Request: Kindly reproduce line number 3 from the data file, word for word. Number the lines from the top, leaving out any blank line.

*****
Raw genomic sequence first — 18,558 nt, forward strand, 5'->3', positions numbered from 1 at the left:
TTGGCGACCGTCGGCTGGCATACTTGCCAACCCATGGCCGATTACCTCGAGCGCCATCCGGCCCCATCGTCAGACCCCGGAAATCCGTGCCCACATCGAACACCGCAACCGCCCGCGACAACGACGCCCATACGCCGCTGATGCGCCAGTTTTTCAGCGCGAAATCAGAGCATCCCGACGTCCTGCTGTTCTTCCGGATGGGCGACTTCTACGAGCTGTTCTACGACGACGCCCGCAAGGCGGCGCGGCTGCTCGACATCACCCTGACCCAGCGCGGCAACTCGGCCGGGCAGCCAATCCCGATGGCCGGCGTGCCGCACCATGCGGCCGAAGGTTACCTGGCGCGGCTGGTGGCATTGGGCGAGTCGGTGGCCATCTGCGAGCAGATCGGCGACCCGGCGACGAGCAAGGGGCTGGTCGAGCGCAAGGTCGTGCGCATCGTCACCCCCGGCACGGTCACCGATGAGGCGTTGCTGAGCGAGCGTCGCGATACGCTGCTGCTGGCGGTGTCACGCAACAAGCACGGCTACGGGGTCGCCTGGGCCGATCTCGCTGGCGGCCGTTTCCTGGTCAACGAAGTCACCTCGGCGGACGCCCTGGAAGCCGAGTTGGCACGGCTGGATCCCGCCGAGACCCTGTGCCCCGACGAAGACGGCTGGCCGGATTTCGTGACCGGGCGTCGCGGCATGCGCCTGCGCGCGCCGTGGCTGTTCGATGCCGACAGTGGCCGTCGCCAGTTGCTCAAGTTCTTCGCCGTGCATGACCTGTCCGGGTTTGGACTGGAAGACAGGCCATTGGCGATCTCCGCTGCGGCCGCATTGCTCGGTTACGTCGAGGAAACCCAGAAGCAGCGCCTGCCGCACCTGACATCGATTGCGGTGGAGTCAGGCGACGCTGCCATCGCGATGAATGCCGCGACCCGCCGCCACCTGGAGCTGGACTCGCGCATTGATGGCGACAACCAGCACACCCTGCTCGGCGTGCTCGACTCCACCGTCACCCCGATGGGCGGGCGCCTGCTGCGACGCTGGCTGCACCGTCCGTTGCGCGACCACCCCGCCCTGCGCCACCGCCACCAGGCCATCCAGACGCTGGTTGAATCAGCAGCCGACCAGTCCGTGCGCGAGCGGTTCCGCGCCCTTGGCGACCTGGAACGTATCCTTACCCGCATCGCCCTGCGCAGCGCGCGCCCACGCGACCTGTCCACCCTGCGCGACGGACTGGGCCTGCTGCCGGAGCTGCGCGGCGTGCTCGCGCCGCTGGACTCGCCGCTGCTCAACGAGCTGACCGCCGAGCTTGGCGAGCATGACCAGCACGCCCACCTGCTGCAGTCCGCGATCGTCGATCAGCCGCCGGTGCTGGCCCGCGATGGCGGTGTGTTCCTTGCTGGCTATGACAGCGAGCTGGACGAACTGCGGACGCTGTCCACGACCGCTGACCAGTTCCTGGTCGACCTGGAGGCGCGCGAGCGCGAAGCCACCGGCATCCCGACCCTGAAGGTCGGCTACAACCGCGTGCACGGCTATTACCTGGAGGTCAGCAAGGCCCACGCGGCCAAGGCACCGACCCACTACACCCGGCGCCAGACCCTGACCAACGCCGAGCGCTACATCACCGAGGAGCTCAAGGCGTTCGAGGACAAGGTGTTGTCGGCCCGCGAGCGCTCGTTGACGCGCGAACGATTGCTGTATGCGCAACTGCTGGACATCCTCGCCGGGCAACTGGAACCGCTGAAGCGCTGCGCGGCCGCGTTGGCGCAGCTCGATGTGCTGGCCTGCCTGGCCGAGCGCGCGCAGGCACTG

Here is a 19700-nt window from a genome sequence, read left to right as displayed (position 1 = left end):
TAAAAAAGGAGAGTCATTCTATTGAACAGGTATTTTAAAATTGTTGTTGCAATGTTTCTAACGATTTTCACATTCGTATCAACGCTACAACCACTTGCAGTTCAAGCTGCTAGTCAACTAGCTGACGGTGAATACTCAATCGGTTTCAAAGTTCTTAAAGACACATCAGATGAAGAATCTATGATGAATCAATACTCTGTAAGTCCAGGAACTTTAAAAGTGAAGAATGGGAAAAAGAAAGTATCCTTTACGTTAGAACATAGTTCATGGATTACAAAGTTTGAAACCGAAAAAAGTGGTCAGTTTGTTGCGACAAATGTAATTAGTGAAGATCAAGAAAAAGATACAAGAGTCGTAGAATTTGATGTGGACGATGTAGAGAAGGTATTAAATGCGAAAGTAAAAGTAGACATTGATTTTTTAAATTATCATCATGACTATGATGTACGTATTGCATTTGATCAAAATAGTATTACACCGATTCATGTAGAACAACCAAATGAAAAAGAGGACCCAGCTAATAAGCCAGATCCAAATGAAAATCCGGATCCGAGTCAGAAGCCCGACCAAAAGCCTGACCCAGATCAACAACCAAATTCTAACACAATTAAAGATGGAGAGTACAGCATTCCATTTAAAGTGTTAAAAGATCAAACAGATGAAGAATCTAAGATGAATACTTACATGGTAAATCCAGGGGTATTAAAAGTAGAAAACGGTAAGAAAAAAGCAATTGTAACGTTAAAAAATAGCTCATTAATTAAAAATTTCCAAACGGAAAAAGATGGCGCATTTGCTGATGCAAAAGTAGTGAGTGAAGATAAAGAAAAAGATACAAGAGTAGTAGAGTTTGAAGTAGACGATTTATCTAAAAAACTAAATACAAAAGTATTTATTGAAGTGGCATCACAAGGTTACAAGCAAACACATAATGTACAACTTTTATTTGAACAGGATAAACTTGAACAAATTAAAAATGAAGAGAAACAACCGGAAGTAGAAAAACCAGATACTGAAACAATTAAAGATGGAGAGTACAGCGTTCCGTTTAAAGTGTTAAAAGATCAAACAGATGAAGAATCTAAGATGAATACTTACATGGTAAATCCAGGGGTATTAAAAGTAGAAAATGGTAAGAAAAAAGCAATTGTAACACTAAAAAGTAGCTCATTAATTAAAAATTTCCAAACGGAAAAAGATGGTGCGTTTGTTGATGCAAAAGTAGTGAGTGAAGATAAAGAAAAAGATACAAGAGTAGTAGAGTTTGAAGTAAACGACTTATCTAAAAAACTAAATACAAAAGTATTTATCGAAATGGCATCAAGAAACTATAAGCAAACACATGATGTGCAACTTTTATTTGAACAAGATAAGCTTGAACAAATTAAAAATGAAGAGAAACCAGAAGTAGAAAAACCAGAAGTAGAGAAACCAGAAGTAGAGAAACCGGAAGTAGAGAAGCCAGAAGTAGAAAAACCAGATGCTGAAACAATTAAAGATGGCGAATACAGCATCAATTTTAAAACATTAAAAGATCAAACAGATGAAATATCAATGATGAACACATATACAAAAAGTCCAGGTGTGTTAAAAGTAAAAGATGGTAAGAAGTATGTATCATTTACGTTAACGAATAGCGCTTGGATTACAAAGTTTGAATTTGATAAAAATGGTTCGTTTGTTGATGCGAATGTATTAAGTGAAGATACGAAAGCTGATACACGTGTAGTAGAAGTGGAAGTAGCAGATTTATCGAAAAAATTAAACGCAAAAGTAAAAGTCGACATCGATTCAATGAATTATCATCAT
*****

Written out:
Here is a 19700-nt window from a genome sequence, read left to right as displayed (position 1 = left end):